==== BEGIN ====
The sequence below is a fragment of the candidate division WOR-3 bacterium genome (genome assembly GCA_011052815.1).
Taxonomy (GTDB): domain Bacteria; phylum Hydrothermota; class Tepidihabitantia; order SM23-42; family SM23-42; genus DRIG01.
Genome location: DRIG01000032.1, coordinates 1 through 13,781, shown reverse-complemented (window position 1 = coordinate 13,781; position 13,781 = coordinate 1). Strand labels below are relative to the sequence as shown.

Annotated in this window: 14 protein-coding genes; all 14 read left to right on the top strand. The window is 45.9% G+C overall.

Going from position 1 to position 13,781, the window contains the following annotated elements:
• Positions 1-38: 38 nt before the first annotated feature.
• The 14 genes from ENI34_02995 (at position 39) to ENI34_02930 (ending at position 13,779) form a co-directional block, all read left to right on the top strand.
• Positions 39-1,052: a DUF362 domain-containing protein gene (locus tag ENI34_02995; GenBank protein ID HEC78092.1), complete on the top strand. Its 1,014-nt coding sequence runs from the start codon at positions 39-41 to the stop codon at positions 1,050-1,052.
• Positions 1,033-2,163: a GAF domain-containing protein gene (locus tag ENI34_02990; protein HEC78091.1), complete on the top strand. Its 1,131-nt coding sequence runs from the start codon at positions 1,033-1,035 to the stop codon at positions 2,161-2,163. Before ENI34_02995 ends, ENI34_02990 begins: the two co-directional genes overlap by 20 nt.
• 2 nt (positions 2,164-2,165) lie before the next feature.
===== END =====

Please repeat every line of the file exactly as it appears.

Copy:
The sequence below is a fragment of the candidate division WOR-3 bacterium genome (genome assembly GCA_011052815.1).
Taxonomy (GTDB): domain Bacteria; phylum Hydrothermota; class Tepidihabitantia; order SM23-42; family SM23-42; genus DRIG01.
Genome location: DRIG01000032.1, coordinates 1 through 13,781, shown reverse-complemented (window position 1 = coordinate 13,781; position 13,781 = coordinate 1). Strand labels below are relative to the sequence as shown.

Annotated in this window: 14 protein-coding genes; all 14 read left to right on the top strand. The window is 45.9% G+C overall.

Going from position 1 to position 13,781, the window contains the following annotated elements:
• Positions 1-38: 38 nt before the first annotated feature.
• The 14 genes from ENI34_02995 (at position 39) to ENI34_02930 (ending at position 13,779) form a co-directional block, all read left to right on the top strand.
• Positions 39-1,052: a DUF362 domain-containing protein gene (locus tag ENI34_02995; GenBank protein ID HEC78092.1), complete on the top strand. Its 1,014-nt coding sequence runs from the start codon at positions 39-41 to the stop codon at positions 1,050-1,052.
• Positions 1,033-2,163: a GAF domain-containing protein gene (locus tag ENI34_02990; protein HEC78091.1), complete on the top strand. Its 1,131-nt coding sequence runs from the start codon at positions 1,033-1,035 to the stop codon at positions 2,161-2,163. Before ENI34_02995 ends, ENI34_02990 begins: the two co-directional genes overlap by 20 nt.
• 2 nt (positions 2,164-2,165) lie before the next feature.